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Tell Congress

It’s time to reduce the federal deficit, but not by cutting

programs for hungry and poor people around the world.

April 2011

Less than 1 percent of our federal budget goes to foreign assistance programs that help hungry and poor people.
This small investment pays big dividends:
• Feeds 5 million children each year;
• Cares for more than 10.1 million people affected by HIV/AIDS
worldwide, including more than 4 million orphans and vulnerable
• Provides vaccines that save 3 million lives each year;
• Reached 750 million people with clean water and sanitation;
• Contributed, through democracy and nation-building programs, to
a significant increase in the number of democratic countries: 115 in
1995 compared to 58 in 1980.
Yet in February 2011, the House of Representatives passed H.R.1—a bill
that would cut foreign assistance by a whopping 19 percent just between
now and September 30, 2011. All of these programs are at risk.
We must work to reduce the deficit, but everything must be on the
table—defense spending, mandatory spending, and revenue increases—not
simply cuts to programs like those that reduce global poverty. Poverty-
focused foreign assistance makes up less than 1 percent of the entire U.S.
budget. Cuts here will cost lives, add to instability, and carry long-term
consequences for America’s image and leadership role in the world.

A stable world is a safer world for the United States.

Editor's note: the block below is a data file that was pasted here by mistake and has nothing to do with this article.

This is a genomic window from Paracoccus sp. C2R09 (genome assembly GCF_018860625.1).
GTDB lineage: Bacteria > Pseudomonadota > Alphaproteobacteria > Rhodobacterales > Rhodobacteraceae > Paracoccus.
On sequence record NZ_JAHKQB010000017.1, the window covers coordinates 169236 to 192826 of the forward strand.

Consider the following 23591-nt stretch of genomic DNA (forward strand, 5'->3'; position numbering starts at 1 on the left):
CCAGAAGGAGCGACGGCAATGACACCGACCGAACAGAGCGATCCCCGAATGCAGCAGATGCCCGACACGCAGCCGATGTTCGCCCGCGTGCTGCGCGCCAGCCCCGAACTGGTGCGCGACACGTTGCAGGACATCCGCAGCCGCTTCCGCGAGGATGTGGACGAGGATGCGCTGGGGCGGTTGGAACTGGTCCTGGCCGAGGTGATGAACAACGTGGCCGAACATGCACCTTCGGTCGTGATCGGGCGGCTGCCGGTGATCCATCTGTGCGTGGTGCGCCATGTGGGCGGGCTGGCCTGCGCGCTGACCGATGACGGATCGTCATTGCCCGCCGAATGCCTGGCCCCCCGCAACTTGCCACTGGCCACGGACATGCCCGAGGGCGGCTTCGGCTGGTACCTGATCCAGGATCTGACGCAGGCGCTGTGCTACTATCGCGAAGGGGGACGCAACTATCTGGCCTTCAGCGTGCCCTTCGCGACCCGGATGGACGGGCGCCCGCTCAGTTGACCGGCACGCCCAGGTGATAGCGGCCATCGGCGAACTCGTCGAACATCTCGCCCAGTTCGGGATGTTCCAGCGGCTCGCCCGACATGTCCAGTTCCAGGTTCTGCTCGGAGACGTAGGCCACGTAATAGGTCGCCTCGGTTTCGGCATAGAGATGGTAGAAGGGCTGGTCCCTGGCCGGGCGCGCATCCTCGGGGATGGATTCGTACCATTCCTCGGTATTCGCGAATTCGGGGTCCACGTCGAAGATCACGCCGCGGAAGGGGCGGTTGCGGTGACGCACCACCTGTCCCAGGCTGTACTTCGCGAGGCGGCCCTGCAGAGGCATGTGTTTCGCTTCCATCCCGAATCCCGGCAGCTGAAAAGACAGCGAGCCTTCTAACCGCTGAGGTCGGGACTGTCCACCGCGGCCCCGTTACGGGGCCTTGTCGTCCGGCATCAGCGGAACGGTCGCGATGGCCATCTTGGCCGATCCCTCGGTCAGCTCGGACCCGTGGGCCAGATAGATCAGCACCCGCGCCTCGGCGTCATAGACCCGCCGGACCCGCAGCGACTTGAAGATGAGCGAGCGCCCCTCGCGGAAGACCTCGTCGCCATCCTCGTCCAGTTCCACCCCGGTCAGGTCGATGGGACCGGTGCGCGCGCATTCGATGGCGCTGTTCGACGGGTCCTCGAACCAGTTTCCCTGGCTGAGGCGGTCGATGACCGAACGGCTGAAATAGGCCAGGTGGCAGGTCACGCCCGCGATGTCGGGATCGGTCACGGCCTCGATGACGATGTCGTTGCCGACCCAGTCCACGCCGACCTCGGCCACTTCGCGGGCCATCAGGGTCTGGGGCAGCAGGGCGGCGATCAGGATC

• The likelihood of violent conflict or war within the next year in a

Kendra Rinas
developing country increases by 10 percent for every 5 percent drop
in income growth. International development programs are cheaper
and cost fewer American lives than wars.
• Secretary of Defense Robert Gates recently said that if we don’t support both the State Department and the U.S. Agency for
International Development, “all we have gained in [Afghanistan and Iraq] is potentially at risk.”
• Secretary of State Hillary Clinton recently said that foreign assistance should be “focused on hunger, disease, climate
change, and humanitarian emergencies, because these challenges not only threaten the security of individuals [but are] the
seeds of future conflicts.”

Tell your members of Congress that we must work to reduce the deficit, but everything—on both the spending side and the
revenue side—must be on the table. We must create a circle of protection around funding for assistance focused on reducing
global poverty.

Bread for the World ( is a collective Christian voice

urging our nation’s decision makers to end hunger at home and abroad.